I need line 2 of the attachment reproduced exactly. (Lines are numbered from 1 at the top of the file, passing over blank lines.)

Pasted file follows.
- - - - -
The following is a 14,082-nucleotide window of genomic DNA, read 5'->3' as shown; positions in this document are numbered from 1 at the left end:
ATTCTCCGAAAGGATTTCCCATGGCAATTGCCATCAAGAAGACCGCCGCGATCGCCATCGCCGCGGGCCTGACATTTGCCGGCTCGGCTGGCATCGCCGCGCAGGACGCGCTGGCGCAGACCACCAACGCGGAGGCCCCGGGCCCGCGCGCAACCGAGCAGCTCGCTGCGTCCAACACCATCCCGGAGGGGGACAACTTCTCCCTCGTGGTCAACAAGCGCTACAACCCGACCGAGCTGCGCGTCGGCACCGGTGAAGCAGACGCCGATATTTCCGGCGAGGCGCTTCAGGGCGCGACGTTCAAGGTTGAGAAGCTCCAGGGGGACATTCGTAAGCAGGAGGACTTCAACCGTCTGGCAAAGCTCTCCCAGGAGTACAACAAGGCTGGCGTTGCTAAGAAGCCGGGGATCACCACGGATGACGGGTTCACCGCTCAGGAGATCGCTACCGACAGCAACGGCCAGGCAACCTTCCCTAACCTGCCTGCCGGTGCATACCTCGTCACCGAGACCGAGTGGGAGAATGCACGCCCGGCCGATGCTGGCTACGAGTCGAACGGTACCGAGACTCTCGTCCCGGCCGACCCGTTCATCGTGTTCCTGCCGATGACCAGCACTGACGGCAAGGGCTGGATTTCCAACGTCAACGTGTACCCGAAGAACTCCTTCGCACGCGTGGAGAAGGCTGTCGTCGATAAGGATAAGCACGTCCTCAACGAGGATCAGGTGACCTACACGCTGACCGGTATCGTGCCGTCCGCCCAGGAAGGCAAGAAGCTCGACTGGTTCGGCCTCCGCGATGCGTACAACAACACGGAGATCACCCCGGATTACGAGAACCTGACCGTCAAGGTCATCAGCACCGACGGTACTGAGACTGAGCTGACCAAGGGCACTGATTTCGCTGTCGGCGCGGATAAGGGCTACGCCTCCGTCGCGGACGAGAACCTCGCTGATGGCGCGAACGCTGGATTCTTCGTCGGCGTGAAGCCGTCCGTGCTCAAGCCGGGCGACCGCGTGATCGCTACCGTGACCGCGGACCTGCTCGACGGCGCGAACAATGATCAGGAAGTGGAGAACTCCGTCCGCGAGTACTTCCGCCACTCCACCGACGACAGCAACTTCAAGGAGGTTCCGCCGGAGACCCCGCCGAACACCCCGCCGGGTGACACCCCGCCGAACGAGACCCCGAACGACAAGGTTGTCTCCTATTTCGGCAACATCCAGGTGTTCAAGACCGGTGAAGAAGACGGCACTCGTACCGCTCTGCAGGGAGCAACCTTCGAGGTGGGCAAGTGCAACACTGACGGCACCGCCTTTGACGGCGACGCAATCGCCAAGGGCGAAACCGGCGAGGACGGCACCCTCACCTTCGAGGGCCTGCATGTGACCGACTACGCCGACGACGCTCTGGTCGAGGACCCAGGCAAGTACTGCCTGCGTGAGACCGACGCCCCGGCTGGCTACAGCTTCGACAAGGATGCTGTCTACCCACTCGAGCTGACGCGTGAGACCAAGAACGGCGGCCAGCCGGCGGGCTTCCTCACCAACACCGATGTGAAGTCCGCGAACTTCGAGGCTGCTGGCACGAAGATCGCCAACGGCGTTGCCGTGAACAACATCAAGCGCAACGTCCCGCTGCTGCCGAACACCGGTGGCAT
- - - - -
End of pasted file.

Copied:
ATTCTCCGAAAGGATTTCCCATGGCAATTGCCATCAAGAAGACCGCCGCGATCGCCATCGCCGCGGGCCTGACATTTGCCGGCTCGGCTGGCATCGCCGCGCAGGACGCGCTGGCGCAGACCACCAACGCGGAGGCCCCGGGCCCGCGCGCAACCGAGCAGCTCGCTGCGTCCAACACCATCCCGGAGGGGGACAACTTCTCCCTCGTGGTCAACAAGCGCTACAACCCGACCGAGCTGCGCGTCGGCACCGGTGAAGCAGACGCCGATATTTCCGGCGAGGCGCTTCAGGGCGCGACGTTCAAGGTTGAGAAGCTCCAGGGGGACATTCGTAAGCAGGAGGACTTCAACCGTCTGGCAAAGCTCTCCCAGGAGTACAACAAGGCTGGCGTTGCTAAGAAGCCGGGGATCACCACGGATGACGGGTTCACCGCTCAGGAGATCGCTACCGACAGCAACGGCCAGGCAACCTTCCCTAACCTGCCTGCCGGTGCATACCTCGTCACCGAGACCGAGTGGGAGAATGCACGCCCGGCCGATGCTGGCTACGAGTCGAACGGTACCGAGACTCTCGTCCCGGCCGACCCGTTCATCGTGTTCCTGCCGATGACCAGCACTGACGGCAAGGGCTGGATTTCCAACGTCAACGTGTACCCGAAGAACTCCTTCGCACGCGTGGAGAAGGCTGTCGTCGATAAGGATAAGCACGTCCTCAACGAGGATCAGGTGACCTACACGCTGACCGGTATCGTGCCGTCCGCCCAGGAAGGCAAGAAGCTCGACTGGTTCGGCCTCCGCGATGCGTACAACAACACGGAGATCACCCCGGATTACGAGAACCTGACCGTCAAGGTCATCAGCACCGACGGTACTGAGACTGAGCTGACCAAGGGCACTGATTTCGCTGTCGGCGCGGATAAGGGCTACGCCTCCGTCGCGGACGAGAACCTCGCTGATGGCGCGAACGCTGGATTCTTCGTCGGCGTGAAGCCGTCCGTGCTCAAGCCGGGCGACCGCGTGATCGCTACCGTGACCGCGGACCTGCTCGACGGCGCGAACAATGATCAGGAAGTGGAGAACTCCGTCCGCGAGTACTTCCGCCACTCCACCGACGACAGCAACTTCAAGGAGGTTCCGCCGGAGACCCCGCCGAACACCCCGCCGGGTGACACCCCGCCGAACGAGACCCCGAACGACAAGGTTGTCTCCTATTTCGGCAACATCCAGGTGTTCAAGACCGGTGAAGAAGACGGCACTCGTACCGCTCTGCAGGGAGCAACCTTCGAGGTGGGCAAGTGCAACACTGACGGCACCGCCTTTGACGGCGACGCAATCGCCAAGGGCGAAACCGGCGAGGACGGCACCCTCACCTTCGAGGGCCTGCATGTGACCGACTACGCCGACGACGCTCTGGTCGAGGACCCAGGCAAGTACTGCCTGCGTGAGACCGACGCCCCGGCTGGCTACAGCTTCGACAAGGATGCTGTCTACCCACTCGAGCTGACGCGTGAGACCAAGAACGGCGGCCAGCCGGCGGGCTTCCTCACCAACACCGATGTGAAGTCCGCGAACTTCGAGGCTGCTGGCACGAAGATCGCCAACGGCGTTGCCGTGAACAACATCAAGCGCAACGTCCCGCTGCTGCCGAACACCGGTGGCAT